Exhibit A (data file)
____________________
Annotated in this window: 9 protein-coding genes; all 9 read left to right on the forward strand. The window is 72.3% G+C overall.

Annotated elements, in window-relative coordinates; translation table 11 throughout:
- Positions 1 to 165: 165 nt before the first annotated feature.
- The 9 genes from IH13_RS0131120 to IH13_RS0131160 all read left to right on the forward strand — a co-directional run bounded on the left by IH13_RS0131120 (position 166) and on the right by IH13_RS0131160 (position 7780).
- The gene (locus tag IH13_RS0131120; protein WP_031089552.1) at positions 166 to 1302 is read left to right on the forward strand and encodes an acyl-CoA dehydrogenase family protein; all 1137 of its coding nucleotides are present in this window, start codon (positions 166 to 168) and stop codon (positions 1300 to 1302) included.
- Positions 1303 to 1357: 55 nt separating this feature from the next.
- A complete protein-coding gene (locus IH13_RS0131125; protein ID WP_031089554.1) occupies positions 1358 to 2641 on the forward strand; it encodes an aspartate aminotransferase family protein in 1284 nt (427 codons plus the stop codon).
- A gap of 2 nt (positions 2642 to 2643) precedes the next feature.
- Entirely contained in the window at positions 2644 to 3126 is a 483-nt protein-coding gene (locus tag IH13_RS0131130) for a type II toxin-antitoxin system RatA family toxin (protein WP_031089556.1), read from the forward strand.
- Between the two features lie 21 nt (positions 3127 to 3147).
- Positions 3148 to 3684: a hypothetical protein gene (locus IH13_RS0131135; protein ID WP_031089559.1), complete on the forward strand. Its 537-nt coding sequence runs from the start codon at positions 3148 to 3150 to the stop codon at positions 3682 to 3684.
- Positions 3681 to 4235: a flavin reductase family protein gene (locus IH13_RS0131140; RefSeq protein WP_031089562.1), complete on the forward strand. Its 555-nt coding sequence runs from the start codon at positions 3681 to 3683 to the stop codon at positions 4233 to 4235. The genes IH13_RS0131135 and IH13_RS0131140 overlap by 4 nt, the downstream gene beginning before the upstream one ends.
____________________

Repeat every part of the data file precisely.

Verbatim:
Annotated in this window: 9 protein-coding genes; all 9 read left to right on the forward strand. The window is 72.3% G+C overall.

Annotated elements, in window-relative coordinates; translation table 11 throughout:
- Positions 1 to 165: 165 nt before the first annotated feature.
- The 9 genes from IH13_RS0131120 to IH13_RS0131160 all read left to right on the forward strand — a co-directional run bounded on the left by IH13_RS0131120 (position 166) and on the right by IH13_RS0131160 (position 7780).
- The gene (locus tag IH13_RS0131120; protein WP_031089552.1) at positions 166 to 1302 is read left to right on the forward strand and encodes an acyl-CoA dehydrogenase family protein; all 1137 of its coding nucleotides are present in this window, start codon (positions 166 to 168) and stop codon (positions 1300 to 1302) included.
- Positions 1303 to 1357: 55 nt separating this feature from the next.
- A complete protein-coding gene (locus IH13_RS0131125; protein ID WP_031089554.1) occupies positions 1358 to 2641 on the forward strand; it encodes an aspartate aminotransferase family protein in 1284 nt (427 codons plus the stop codon).
- A gap of 2 nt (positions 2642 to 2643) precedes the next feature.
- Entirely contained in the window at positions 2644 to 3126 is a 483-nt protein-coding gene (locus tag IH13_RS0131130) for a type II toxin-antitoxin system RatA family toxin (protein WP_031089556.1), read from the forward strand.
- Between the two features lie 21 nt (positions 3127 to 3147).
- Positions 3148 to 3684: a hypothetical protein gene (locus IH13_RS0131135; protein ID WP_031089559.1), complete on the forward strand. Its 537-nt coding sequence runs from the start codon at positions 3148 to 3150 to the stop codon at positions 3682 to 3684.
- Positions 3681 to 4235: a flavin reductase family protein gene (locus IH13_RS0131140; RefSeq protein WP_031089562.1), complete on the forward strand. Its 555-nt coding sequence runs from the start codon at positions 3681 to 3683 to the stop codon at positions 4233 to 4235. The genes IH13_RS0131135 and IH13_RS0131140 overlap by 4 nt, the downstream gene beginning before the upstream one ends.